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A Parcel Fee Explainer

Answering Your Questions About E911 Funding

Photo credit: Wikimedia Commons

Robert Moore

Herald Staff

Since 1967, 911 call services across the country have been paid for largely through fees collected on traditional land line phones. However, over the last few decades, the number of land lines have decreased drastically.

According to a report compiled by the National Association of Counties, in 2015, 80-percent of 911 calls were made on cell phones, while cell phone users only paid 20–25 percent of total 911 fees.

In Mercer County, cell phone owners pay 80-cents a month for 911 service, while land line users pay up to $4 a month. According to the report, those with prepaid phone plans—which makes up the fastest growing segment of the cell phone market—pay no 911 fees at all.

Land line fees go directly to the counties to support 911 call services, but the Commonwealth of Kentucky only passes along 70-percent of the fees collected on cell phones back to the counties, according to the National Association of Counties.

This year, the county only received $39,600 in land lines, missing the budget projection of $43,000. As more cell phone users switch to prepaid plans, that also affects the amount of fees collected from cell phones. The county received $184,500 this year, which is down from $194,200 last year.

Locally, the Mercer County Fiscal Court controlled the E911 wireless account while the telecommunications department was run by the City of Harrodsburg. The city bills the county quarterly for two dispatcher’s salaries as well as $18,900 in other expenses. Sixty-five percent of the dispatcher’s salaries are taken from the E911 wireless funds as well as $11,400 of the other expenses each quarter. The remainder of the reimbursement is derived from landline revenues and the county’s general fund.

As the amount the county receives from the state has dwindled, the county and city have had to make up the difference using money from the general fund.

Meanwhile, E911 services in Mercer County have not been fully staffed for several years.

Currently, the telecommunications center has four of the nine dispatchers needed to run the call center 24 hours a day, seven days a week.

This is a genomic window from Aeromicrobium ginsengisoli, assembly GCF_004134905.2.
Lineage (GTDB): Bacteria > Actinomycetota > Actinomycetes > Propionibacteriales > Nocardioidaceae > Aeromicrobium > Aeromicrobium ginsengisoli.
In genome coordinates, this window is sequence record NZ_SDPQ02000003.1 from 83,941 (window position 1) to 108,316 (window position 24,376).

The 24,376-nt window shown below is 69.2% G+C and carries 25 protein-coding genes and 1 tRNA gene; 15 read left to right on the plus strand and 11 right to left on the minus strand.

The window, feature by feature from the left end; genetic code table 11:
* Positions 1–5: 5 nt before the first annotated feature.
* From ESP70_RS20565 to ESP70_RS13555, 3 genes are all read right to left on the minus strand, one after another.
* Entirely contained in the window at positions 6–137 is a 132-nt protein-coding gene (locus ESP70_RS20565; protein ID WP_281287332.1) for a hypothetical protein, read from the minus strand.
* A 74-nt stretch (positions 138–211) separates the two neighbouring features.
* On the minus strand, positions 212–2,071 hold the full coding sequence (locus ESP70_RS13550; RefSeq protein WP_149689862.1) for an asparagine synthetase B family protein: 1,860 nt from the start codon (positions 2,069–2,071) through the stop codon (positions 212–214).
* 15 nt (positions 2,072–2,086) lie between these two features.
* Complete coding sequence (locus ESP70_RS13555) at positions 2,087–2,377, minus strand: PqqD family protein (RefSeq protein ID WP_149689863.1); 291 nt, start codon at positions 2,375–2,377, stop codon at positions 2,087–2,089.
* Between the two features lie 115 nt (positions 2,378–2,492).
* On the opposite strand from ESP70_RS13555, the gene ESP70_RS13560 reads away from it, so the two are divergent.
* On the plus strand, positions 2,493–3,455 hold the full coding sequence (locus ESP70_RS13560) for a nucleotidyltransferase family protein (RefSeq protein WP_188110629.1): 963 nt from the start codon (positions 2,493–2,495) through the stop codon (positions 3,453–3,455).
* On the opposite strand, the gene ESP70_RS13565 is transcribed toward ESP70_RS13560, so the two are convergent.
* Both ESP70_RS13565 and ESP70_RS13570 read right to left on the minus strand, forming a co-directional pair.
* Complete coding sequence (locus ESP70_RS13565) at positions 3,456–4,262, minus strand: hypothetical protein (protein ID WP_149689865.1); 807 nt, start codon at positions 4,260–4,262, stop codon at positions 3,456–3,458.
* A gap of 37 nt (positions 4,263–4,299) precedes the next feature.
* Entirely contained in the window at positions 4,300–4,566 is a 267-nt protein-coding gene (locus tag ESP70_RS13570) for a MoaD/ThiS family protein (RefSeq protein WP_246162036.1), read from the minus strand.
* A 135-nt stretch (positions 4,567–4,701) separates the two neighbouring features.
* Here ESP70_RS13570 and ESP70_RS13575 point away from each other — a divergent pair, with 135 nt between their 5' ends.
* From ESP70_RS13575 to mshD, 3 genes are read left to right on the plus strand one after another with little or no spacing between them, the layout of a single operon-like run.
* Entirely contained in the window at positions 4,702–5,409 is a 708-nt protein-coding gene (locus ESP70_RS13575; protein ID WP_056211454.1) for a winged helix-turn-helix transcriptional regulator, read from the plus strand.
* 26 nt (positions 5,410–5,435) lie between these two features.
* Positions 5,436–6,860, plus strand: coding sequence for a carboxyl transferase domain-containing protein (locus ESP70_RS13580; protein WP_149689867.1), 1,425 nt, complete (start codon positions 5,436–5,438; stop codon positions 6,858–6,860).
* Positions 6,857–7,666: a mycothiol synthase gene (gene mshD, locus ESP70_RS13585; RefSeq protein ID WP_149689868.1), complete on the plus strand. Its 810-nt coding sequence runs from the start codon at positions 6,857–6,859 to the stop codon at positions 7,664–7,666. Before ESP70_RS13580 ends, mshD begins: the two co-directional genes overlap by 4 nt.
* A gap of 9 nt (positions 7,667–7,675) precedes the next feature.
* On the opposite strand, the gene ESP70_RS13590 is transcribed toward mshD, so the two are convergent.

Officials have been asked why taxes on alcohol sales aren’t used for 911 services.

Last year, the City of Harrodsburg took in $194,000 in taxes on alcohol sales. However, state and local regulations dictate how that money is spent. Alcohol taxes pay 100-percent of the expenses for DARE and alcohol awareness programs, breathalyzers as well as ABC staff development and legal fees. Alcohol revenues can be used to pay 50-percent of the city’s ABC administrator’s salary and 25-percent of the city’s deputy ABC administrator’s salary.

Alcohol revenue can only be used to pay 11-percent of compensation for the police and telecommunications departments and all other police expenses. That ratio is based on the total number of alcohol-related calls the police department receives in a year.

While Garrard and Jessamine Counties have imposed fees on water meters. The legality of this is still being decided by the courts. Local officials say a new tax on motor vehicles may not be allowed under state law.

As a result, the City of Harrodsburg has moved forward on a $40 yearly fee which will be charged on every parcel of land. Certain lots, such as schools and churches, are exempt.

While many point fingers at local governments, officials say the real villain is the federal government, particularly congress, which has allowed federally mandated 911 departments across the nation to go underfunded without raising fees on cell phones or creating a regulatory structure for local governments to do so.

The Mercer County Fiscal Court and the Burgin City Council still have to approve the parcel fee.

Information provided by Harrodsburg City Treasurer Kim Stinnett, Mercer County Treasurer Sandy Sanders, Gail Napier of Harrodsburg 911 and the National Association of Counties.

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